Roberto Bolaño delivered this speech in 2000 at a symposium organized by the Austrian Society for Literature in Vienna. It was translated by Natasha Wimmer and appears in Between Parentheses: Essays, Articles, and Speeches (1998-2003), forthcoming from New Directions.
I’ve been invited to talk about exile. The invitation I received was in English, and I don’t speak English. There was a time when I did or thought I did, or at least there was a time, in my adolescence, when I thought I could read English almost as well, or as poorly, as Spanish. Sadly, that time has passed. I can’t read English. By what I could gather from the letter, I think I was supposed to talk about exile. Literature and exile. But it’s very possible that I’m completely mistaken, which, thinking about it, would actually be an advantage, since I don’t believe in exile, especially not when the word sits next to the word "literature."
It’s a pleasure for me, I should say right away, to be with you here in the celebrated city of Vienna. For me Vienna is strongly associated with literature and with the lives of some people very near to me who understood exile in the way I sometimes understand it myself, which is to say, as life or as an attitude toward life. In 1978, or maybe 1979, the Mexican poet Mario Santiago spent a few days here on his way back to Israel. As he told it, one day the police arrested him and then he was expelled. In the deportation order, he was instructed not to return to Austria before 1984, a date that struck Mario as significant and funny and that today strikes me the same way. George Orwell isn’t just one of the great writers of the twentieth century; he’s also first and foremost a good man, and a brave one. So to Mario, back in the now distant year of 1978 or 1979, it seemed funny to be expelled from Austria like that, to be punished by being forbidden to set foot on Austrian soil for six years, until the date of the novel had arrived, a date that for many was the symbol of ignominy and darkness and the moral collapse of humankind. And here, leaving aside the significance of the date and the hidden messages that fate—or chance, that even fiercer beast—had sent the Mexican poet and through him sent me, we can discuss or return to the possible topic of exile or banishment: the Austrian Ministry of the Interior or the Austrian police or the Austrian security service issues a deportation order and consigns my friend Mario Santiago to limbo, to a "no man’s land," which frankly sounds better in Spanish than in English, because in Spanish tierra de nadie means precisely that, barren land, dead land, land where nothing lives, while in English the suggestion is that there are simply no men there, though there are other creatures, animals or insects, which makes it much nicer, I don’t mean very nice, but infinitely nicer than in the Spanish sense, although probably my understanding of both terms is affected by my increasing ignorance of English and also by my increasing ignorance of Spanish (the term tierra de nadie isn’t in the dictionary of the Royal Spanish Academy, which is no surprise; either that or I missed it).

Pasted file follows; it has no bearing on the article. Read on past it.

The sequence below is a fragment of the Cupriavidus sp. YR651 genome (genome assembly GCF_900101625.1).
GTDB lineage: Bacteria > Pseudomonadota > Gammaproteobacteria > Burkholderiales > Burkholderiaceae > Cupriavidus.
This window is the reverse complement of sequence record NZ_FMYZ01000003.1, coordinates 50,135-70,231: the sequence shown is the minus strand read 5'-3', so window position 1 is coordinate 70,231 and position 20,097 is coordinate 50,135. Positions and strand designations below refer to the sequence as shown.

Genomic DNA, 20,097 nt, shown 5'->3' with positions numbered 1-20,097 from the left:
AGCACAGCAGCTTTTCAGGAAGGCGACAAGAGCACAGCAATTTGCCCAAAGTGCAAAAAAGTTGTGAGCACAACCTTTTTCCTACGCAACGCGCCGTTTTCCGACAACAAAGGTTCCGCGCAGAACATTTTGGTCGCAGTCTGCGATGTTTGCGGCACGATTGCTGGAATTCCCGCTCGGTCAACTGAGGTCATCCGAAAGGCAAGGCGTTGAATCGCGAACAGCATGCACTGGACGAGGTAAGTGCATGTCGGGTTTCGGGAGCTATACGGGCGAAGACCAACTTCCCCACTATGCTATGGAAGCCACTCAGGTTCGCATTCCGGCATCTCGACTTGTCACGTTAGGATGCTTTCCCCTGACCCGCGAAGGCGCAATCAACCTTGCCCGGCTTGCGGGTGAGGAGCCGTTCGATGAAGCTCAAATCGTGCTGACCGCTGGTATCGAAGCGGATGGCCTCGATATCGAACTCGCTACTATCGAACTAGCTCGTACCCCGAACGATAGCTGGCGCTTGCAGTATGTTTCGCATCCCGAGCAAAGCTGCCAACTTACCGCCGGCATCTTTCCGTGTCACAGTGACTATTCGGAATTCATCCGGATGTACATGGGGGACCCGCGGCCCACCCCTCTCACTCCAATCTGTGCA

But the point is that my Mexican friend was expelled and set down in no man’s land. I imagine the scene like this: some Austrian clerk stamps Mario’s passport with an indelible seal signifying that he can’t set foot on Austrian soil until Orwell’s fateful date and then they put him on a train and ship him off, with a free ticket paid for by the Austrian state, into a temporal exile or a certain banishment of five years, at the end of which my friend, if he so desired, could request a visa and once again tread the lovely streets of Vienna. If Mario Santiago had been a devotee of the music festivals of Salzburg, he would surely have left Austria with tears in his eyes. But Mario never made it to Salzburg. He got on the train and didn’t get off until Paris, and, after living in Paris for a few months, he got on a plane to Mexico, and when the fateful or happy—depending on how you look at it—year of 1984 arrived, Mario was still living in Mexico and writing poems in Mexico that nobody wanted to publish and that may rank among the best of late-twentieth-century Mexican poetry, and he had accidents, and he traveled, and he fell in love, and he had children, and he lived a good life or a bad life, a life in any case far from the center of Mexican power, and in 1998 he was hit by a car under murky circumstances, a car that drove away while Mario lay dying alone on a street at night in one of the outlying neighborhoods of Mexico City, a city that at some point in its history was a kind of heaven and today is a kind of hell, but not just any hell—the special hell of the Marx brothers, the hell of Guy Debord, the hell of Sam Peckinpah—in other words the most singular kind of hell, and that’s where Mario died, the way poets die, unconscious and with no identification on him, which meant that when an ambulance came for his broken body no one knew who he was and the body lay in the morgue for several days, with no family to claim it, in a final stage of development or revelation, a kind of negative epiphany, I mean, like the photographic negative of an epiphany, which is also the story of our lives in Latin America. And among the many things that were left unresolved, one of them was the return to Vienna, the return to Austria, this Austria that for me, it goes without saying, isn’t the Austria of Haider but the Austria of the youth who oppose Haider and who take to the streets in protest, the Austria of Mario Santiago, Mexican poet expelled from Austria in 1978 and forbidden to return to Austria until 1984, that is to say banished from Austria to the no man’s land of the wide world, and who, anyway, could care less about Austria and Mexico and the United States and the happily defunct Soviet Union and Chile and China, among other reasons because he didn’t believe in countries and the only borders he respected were the borders of dreams, the misty borders of love and indifference, the borders of courage and fear, the golden borders of ethics.